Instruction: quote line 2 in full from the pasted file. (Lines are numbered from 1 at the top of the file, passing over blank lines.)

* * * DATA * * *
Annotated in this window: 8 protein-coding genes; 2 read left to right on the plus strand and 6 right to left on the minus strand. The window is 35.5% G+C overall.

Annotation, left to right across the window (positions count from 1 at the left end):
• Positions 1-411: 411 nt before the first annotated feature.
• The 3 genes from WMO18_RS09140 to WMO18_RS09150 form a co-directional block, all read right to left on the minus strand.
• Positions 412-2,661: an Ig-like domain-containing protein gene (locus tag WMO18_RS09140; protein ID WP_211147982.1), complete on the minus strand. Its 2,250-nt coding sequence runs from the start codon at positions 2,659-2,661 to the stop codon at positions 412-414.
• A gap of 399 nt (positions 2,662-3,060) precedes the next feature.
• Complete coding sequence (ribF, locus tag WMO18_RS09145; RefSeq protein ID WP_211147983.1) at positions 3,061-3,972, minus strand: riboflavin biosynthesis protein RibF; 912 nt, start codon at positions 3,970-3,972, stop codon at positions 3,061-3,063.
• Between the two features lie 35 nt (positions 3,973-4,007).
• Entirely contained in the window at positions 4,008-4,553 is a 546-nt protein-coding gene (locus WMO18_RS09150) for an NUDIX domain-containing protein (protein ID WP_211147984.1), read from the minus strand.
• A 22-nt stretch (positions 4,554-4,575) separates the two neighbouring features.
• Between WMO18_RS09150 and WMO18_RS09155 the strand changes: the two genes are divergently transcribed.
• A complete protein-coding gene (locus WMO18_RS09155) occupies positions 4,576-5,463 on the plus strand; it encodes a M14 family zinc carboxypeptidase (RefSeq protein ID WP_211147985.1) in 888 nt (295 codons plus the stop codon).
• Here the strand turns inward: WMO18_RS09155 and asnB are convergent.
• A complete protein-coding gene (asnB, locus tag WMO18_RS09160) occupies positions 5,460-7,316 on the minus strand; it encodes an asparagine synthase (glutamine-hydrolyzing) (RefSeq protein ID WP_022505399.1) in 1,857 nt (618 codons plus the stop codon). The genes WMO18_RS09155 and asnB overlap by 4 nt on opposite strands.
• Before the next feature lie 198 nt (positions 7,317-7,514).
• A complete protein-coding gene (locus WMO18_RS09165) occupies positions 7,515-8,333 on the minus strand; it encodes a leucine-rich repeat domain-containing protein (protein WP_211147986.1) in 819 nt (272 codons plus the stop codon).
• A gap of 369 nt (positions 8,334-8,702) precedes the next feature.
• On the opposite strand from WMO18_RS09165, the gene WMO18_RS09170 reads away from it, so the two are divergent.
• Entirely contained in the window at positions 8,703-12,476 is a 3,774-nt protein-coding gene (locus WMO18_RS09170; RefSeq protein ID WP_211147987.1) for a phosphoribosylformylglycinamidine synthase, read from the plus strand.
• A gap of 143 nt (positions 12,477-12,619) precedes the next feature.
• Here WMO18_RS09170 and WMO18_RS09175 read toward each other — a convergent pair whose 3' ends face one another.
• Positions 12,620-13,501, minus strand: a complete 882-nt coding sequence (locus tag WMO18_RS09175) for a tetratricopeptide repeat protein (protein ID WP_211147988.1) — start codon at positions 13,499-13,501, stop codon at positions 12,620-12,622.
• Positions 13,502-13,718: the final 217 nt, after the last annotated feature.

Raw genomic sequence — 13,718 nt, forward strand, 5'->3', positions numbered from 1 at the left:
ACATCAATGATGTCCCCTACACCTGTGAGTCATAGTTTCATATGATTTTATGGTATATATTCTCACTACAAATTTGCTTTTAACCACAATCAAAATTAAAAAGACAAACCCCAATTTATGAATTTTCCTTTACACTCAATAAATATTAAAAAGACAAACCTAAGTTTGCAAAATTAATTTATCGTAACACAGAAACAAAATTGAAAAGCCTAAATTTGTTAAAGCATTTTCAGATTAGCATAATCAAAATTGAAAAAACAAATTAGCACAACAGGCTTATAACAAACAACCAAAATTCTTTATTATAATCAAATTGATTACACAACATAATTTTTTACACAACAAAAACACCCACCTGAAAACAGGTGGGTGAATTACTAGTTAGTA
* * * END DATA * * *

Annotation, left to right across the window (positions count from 1 at the left end):